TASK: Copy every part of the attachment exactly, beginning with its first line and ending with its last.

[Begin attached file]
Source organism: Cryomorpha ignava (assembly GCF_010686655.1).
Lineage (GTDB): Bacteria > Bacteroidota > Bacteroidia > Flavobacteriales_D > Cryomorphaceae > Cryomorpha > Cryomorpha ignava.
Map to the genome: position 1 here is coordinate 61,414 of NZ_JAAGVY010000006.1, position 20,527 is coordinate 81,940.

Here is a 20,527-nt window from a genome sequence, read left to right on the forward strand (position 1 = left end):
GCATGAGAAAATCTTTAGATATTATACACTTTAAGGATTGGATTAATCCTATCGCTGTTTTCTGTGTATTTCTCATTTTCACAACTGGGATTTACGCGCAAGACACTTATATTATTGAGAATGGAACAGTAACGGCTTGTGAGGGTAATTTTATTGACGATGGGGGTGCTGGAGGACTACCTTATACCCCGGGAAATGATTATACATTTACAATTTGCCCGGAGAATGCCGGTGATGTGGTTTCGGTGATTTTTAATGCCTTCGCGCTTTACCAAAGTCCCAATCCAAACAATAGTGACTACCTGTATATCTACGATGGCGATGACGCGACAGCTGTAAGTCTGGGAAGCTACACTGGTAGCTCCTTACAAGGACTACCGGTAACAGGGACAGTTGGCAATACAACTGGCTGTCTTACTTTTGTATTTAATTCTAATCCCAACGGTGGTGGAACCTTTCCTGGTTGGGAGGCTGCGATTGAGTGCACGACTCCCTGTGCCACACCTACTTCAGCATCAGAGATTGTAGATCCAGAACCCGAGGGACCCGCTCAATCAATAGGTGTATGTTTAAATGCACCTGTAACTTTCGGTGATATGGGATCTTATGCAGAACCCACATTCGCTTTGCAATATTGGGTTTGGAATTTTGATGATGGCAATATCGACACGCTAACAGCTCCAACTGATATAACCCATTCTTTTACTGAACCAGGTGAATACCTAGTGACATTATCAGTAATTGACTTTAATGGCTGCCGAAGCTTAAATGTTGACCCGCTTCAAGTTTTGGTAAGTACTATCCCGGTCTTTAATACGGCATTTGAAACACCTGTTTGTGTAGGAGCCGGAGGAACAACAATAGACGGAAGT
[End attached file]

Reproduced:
Source organism: Cryomorpha ignava (assembly GCF_010686655.1).
Lineage (GTDB): Bacteria > Bacteroidota > Bacteroidia > Flavobacteriales_D > Cryomorphaceae > Cryomorpha > Cryomorpha ignava.
Map to the genome: position 1 here is coordinate 61,414 of NZ_JAAGVY010000006.1, position 20,527 is coordinate 81,940.

Here is a 20,527-nt window from a genome sequence, read left to right on the forward strand (position 1 = left end):
GCATGAGAAAATCTTTAGATATTATACACTTTAAGGATTGGATTAATCCTATCGCTGTTTTCTGTGTATTTCTCATTTTCACAACTGGGATTTACGCGCAAGACACTTATATTATTGAGAATGGAACAGTAACGGCTTGTGAGGGTAATTTTATTGACGATGGGGGTGCTGGAGGACTACCTTATACCCCGGGAAATGATTATACATTTACAATTTGCCCGGAGAATGCCGGTGATGTGGTTTCGGTGATTTTTAATGCCTTCGCGCTTTACCAAAGTCCCAATCCAAACAATAGTGACTACCTGTATATCTACGATGGCGATGACGCGACAGCTGTAAGTCTGGGAAGCTACACTGGTAGCTCCTTACAAGGACTACCGGTAACAGGGACAGTTGGCAATACAACTGGCTGTCTTACTTTTGTATTTAATTCTAATCCCAACGGTGGTGGAACCTTTCCTGGTTGGGAGGCTGCGATTGAGTGCACGACTCCCTGTGCCACACCTACTTCAGCATCAGAGATTGTAGATCCAGAACCCGAGGGACCCGCTCAATCAATAGGTGTATGTTTAAATGCACCTGTAACTTTCGGTGATATGGGATCTTATGCAGAACCCACATTCGCTTTGCAATATTGGGTTTGGAATTTTGATGATGGCAATATCGACACGCTAACAGCTCCAACTGATATAACCCATTCTTTTACTGAACCAGGTGAATACCTAGTGACATTATCAGTAATTGACTTTAATGGCTGCCGAAGCTTAAATGTTGACCCGCTTCAAGTTTTGGTAAGTACTATCCCGGTCTTTAATACGGCATTTGAAACACCTGTTTGTGTAGGAGCCGGAGGAACAACAATAGACGGAAGT